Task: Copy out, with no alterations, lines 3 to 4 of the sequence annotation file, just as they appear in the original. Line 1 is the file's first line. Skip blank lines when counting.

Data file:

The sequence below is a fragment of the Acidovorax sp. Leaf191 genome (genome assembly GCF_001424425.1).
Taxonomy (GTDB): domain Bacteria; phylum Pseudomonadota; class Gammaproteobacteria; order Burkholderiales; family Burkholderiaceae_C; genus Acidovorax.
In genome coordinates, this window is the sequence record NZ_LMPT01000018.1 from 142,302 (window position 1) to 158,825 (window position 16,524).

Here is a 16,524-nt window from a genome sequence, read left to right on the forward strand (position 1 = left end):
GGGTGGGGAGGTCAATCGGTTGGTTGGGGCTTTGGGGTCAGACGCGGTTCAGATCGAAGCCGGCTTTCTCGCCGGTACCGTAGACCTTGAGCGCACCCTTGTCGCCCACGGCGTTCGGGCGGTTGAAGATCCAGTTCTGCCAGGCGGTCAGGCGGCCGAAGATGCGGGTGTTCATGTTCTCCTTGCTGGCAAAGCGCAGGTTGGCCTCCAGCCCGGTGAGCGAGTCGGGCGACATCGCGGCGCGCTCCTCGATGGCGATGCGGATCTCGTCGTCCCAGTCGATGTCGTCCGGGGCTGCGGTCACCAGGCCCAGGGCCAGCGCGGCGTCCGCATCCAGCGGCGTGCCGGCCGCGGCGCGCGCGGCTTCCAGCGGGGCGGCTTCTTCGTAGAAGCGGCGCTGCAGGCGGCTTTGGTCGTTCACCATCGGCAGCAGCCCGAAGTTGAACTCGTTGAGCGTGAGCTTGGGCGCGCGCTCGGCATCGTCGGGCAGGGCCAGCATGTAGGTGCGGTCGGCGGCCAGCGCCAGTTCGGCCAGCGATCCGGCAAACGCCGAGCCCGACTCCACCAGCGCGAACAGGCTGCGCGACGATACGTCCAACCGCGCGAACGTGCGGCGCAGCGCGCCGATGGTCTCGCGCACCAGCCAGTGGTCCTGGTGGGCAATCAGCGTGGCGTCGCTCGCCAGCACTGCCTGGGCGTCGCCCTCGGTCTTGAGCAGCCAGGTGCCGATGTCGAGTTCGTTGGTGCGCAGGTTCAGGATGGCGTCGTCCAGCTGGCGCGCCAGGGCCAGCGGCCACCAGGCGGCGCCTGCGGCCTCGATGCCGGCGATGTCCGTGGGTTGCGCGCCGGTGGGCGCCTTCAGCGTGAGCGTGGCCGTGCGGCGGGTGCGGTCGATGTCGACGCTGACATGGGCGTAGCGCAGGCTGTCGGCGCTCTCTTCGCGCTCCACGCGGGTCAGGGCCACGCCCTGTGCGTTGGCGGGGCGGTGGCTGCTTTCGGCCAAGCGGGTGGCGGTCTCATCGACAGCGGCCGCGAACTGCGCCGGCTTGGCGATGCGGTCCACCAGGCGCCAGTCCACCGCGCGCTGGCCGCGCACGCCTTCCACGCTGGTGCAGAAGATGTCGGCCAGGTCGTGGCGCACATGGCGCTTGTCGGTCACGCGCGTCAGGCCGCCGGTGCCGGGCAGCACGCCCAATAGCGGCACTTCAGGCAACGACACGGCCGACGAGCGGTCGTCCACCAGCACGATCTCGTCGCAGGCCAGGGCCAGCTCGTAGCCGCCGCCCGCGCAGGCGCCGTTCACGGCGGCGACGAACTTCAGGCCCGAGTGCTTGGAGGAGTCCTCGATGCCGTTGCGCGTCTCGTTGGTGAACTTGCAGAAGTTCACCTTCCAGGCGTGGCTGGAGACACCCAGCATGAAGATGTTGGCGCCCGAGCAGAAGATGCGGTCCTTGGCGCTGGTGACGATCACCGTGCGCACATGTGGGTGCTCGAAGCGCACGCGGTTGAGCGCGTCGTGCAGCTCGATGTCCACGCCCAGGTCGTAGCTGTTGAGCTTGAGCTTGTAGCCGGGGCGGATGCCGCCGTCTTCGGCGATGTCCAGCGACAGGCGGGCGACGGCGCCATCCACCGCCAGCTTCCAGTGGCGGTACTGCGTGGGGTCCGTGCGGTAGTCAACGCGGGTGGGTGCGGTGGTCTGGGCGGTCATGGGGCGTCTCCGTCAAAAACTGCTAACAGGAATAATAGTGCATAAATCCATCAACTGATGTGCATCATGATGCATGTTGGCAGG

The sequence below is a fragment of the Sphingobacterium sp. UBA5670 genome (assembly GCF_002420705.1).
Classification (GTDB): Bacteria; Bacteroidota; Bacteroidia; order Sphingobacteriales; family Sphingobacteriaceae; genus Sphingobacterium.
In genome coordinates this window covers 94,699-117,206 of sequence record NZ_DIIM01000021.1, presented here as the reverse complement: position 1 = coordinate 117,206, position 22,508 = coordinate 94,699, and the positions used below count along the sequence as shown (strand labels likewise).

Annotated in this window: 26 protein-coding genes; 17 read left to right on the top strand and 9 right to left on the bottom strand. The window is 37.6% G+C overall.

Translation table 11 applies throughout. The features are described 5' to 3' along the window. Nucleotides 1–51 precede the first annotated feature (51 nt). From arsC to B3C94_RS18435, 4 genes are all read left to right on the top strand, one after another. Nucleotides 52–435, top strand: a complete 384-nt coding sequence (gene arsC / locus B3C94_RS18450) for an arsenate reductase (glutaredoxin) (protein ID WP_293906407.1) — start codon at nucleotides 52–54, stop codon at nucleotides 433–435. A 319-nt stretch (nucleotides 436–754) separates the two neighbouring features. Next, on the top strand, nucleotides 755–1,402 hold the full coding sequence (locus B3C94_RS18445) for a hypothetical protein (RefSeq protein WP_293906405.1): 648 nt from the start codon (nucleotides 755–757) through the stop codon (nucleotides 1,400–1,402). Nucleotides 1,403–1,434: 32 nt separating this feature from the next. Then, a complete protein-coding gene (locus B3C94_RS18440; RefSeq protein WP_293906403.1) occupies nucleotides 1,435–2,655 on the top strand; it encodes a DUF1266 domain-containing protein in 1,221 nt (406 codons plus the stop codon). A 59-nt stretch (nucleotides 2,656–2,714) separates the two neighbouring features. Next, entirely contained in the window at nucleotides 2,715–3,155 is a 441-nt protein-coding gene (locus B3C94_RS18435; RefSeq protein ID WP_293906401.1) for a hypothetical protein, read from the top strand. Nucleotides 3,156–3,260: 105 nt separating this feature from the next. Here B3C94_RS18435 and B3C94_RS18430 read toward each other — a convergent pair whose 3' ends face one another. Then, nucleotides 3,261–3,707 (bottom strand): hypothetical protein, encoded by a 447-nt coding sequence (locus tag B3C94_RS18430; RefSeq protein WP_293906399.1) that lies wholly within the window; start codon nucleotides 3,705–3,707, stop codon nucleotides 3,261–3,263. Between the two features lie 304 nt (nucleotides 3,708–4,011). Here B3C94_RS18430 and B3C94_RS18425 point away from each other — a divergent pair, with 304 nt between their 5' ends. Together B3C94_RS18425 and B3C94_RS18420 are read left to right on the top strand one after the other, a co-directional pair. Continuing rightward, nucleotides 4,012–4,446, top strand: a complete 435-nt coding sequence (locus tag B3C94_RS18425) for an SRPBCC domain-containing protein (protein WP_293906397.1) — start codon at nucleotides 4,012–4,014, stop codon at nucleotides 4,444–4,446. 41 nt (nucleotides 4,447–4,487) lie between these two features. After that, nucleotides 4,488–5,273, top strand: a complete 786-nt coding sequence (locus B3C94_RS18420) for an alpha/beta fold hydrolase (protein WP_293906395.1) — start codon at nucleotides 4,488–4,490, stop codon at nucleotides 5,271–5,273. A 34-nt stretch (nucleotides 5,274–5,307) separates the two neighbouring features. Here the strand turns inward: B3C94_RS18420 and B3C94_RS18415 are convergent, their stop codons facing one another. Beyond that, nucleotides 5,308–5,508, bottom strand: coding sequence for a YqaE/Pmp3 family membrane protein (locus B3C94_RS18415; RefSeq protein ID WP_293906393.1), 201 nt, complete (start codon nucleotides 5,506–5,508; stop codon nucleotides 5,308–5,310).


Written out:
In genome coordinates, this window is the sequence record NZ_LMPT01000018.1 from 142,302 (window position 1) to 158,825 (window position 16,524).

Here is a 16,524-nt window from a genome sequence, read left to right on the forward strand (position 1 = left end):